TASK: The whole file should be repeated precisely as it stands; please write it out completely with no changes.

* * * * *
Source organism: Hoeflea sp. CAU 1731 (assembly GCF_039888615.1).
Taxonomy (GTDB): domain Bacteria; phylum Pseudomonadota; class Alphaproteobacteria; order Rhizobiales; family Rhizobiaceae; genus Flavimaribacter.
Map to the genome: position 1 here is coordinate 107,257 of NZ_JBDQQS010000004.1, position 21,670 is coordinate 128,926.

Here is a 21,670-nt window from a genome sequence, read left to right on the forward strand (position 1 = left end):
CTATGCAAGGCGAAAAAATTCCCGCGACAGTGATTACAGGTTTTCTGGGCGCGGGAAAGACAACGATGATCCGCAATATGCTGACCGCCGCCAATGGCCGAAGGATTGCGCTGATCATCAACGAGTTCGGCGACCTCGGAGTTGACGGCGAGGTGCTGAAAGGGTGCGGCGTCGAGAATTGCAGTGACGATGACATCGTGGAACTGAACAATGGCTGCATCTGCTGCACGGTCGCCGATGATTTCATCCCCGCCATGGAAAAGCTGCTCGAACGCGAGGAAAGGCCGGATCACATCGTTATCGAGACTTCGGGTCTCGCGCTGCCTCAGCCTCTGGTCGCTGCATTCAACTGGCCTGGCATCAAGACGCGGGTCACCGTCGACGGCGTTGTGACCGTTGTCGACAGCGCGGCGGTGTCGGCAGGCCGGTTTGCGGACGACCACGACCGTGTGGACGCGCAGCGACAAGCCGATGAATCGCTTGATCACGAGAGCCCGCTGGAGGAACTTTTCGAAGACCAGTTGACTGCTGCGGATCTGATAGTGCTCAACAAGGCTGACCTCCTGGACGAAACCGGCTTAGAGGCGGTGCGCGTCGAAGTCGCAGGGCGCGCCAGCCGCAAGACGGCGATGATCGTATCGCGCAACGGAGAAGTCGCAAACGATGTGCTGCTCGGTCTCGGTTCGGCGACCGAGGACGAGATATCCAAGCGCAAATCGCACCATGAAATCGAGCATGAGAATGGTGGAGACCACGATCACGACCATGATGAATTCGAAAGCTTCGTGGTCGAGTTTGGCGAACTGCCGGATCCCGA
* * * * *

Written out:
Source organism: Hoeflea sp. CAU 1731 (assembly GCF_039888615.1).
Taxonomy (GTDB): domain Bacteria; phylum Pseudomonadota; class Alphaproteobacteria; order Rhizobiales; family Rhizobiaceae; genus Flavimaribacter.
Map to the genome: position 1 here is coordinate 107,257 of NZ_JBDQQS010000004.1, position 21,670 is coordinate 128,926.

Here is a 21,670-nt window from a genome sequence, read left to right on the forward strand (position 1 = left end):
CTATGCAAGGCGAAAAAATTCCCGCGACAGTGATTACAGGTTTTCTGGGCGCGGGAAAGACAACGATGATCCGCAATATGCTGACCGCCGCCAATGGCCGAAGGATTGCGCTGATCATCAACGAGTTCGGCGACCTCGGAGTTGACGGCGAGGTGCTGAAAGGGTGCGGCGTCGAGAATTGCAGTGACGATGACATCGTGGAACTGAACAATGGCTGCATCTGCTGCACGGTCGCCGATGATTTCATCCCCGCCATGGAAAAGCTGCTCGAACGCGAGGAAAGGCCGGATCACATCGTTATCGAGACTTCGGGTCTCGCGCTGCCTCAGCCTCTGGTCGCTGCATTCAACTGGCCTGGCATCAAGACGCGGGTCACCGTCGACGGCGTTGTGACCGTTGTCGACAGCGCGGCGGTGTCGGCAGGCCGGTTTGCGGACGACCACGACCGTGTGGACGCGCAGCGACAAGCCGATGAATCGCTTGATCACGAGAGCCCGCTGGAGGAACTTTTCGAAGACCAGTTGACTGCTGCGGATCTGATAGTGCTCAACAAGGCTGACCTCCTGGACGAAACCGGCTTAGAGGCGGTGCGCGTCGAAGTCGCAGGGCGCGCCAGCCGCAAGACGGCGATGATCGTATCGCGCAACGGAGAAGTCGCAAACGATGTGCTGCTCGGTCTCGGTTCGGCGACCGAGGACGAGATATCCAAGCGCAAATCGCACCATGAAATCGAGCATGAGAATGGTGGAGACCACGATCACGACCATGATGAATTCGAAAGCTTCGTGGTCGAGTTTGGCGAACTGCCGGATCCCGA